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Blog Birding #192

We’ve long thought that colorful birds have simple songs and dull birds have impressive songs, but recent research suggests that some birds in the tropics can in fact have both. Hugh Powell has the details at Cornell’s All About Birds blog.

Animals have limited resources, and they have to spend those in order to develop showy plumage or precision singing that help them attract mates and defend territories,” said Nick Mason, the paper’s lead author.  “So it seems to make sense that you can’t have both. But our study took a more detailed look and suggests that actually, some species can.” Mason did the research as a master’s student at San Diego State University. He is now a Ph.D. student at the Cornell Lab of Ornithology.

Are you stuck in the deep Red-eyed Vireo trench? Lucas Bobay and Sam Jolly, writing at The Birder’s Conundrum, put together a chart explaining the highs and lows of a birder’s year.

Birders follow the calendar differently than the average person.  Our moods and personal cycles entirely depend on what the birds are doing.  This creates a roller coaster of emotion, sending people like me into an oscillating phase bouncing between fits of unbridled rage and complete elation.  I realized last year that these phases follow a relatively clear-cut pattern, generally peaking at the two migrations.

Laura Erickson has had her eye on a Black-capped Chickadee with a deformed bill for several months. She offers an update on its progress, a remarkable success story of a bird surviving despite long odds.

In May, when I returned from one of my trips and called in the injured chickadee, I noticed two developments. First, the elongated bill was shorter—the slender but overlong tip had apparently broken off at some point, and the beak wasn’t looking as weird anymore. But second, the bird’s right foot was deformed—missing all three front toes. Since I hadn’t actually seen the bird break its beak, this of course could have been a different individual, so I carefully examined all the photos I’d taken of it in April. In every one showing the right foot, I could clearly see the stump where the missing toes should have been.

Eating wild birds is a pastime as old as human civilization. We usually limit our epicurean experiences to game birds, but have you ever wondered what a Ross’s Gull tastes like? Rick Wright, at Birding New Jersey and Beyond, might have an idea.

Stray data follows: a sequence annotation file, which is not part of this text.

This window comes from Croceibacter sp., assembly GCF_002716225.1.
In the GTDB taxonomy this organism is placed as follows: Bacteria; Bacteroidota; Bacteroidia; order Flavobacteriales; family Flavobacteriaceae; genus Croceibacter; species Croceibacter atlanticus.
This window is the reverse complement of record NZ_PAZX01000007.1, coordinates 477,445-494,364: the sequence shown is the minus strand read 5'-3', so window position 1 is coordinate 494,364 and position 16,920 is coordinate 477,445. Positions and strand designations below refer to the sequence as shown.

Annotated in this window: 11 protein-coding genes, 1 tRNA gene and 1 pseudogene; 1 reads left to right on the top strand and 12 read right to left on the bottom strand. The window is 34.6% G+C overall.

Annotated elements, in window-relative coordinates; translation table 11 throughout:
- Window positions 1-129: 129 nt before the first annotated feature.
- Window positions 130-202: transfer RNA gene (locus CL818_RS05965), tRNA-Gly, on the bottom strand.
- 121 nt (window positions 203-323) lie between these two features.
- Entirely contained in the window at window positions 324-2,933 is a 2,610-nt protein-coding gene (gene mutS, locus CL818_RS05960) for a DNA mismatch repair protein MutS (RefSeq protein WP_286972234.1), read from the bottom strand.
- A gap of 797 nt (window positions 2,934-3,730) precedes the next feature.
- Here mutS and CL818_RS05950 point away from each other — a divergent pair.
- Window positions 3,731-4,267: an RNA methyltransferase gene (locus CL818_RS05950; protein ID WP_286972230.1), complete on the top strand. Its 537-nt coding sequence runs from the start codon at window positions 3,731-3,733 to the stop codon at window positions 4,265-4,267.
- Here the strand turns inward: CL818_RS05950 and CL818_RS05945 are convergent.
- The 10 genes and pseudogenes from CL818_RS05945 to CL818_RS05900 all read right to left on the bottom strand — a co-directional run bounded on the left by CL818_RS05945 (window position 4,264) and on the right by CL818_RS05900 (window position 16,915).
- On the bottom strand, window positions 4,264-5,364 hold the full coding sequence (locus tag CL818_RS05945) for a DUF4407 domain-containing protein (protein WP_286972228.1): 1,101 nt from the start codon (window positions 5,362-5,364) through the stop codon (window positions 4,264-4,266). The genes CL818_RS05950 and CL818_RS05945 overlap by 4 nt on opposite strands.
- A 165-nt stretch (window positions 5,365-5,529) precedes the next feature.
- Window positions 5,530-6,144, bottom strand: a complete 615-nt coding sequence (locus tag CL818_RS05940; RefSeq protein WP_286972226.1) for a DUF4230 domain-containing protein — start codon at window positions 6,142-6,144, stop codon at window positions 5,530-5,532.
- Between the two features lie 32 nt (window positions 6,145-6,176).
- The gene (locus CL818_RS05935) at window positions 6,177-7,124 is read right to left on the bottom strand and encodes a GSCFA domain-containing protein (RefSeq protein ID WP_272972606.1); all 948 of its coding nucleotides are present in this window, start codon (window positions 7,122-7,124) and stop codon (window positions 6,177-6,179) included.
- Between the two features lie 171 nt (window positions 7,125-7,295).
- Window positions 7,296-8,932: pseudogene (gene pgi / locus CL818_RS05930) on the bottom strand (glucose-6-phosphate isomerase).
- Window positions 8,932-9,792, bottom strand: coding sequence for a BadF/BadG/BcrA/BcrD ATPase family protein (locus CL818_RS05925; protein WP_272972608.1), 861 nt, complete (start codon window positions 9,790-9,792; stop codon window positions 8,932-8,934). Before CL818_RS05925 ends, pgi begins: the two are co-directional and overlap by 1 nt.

Yes, I can tell you exactly, precisely, accurately how many Ross’s gulls I’ve seen in my lifetime: one, on a wonderful morning in Maryland nearly thirty years ago. 

It’s a happy memory, and one that makes it even more interesting to read accounts like this one, from the pen of Charles D. Brower at Barrow, Alaska:

I did get a good crack at the Ross gulls again this fall [1928]. One day, the 26th of September, they were around in thousands…. this fall I had them fried and roasted until I almost turned into a Ross Gull myself.

Few birders get so spend much time at the top of the world, where millions of shorebirds and gulls spend their breeding season in relative seclusion. At Shorebird Science, Ian Davies shares a peek into this remarkable and dangerous world.

So far the first two weeks of this season have been full of surprising and unusual trends, both with the numbers of certain species nesting and the behavior of those species. The changes we are seeing now in the early part of the season show how important it is to collect long-term data in vital locations like the Arctic. Even in a short few years we are gaining new insights into the lives and ecology of these species that would be impossible to ascertain in a single field season.

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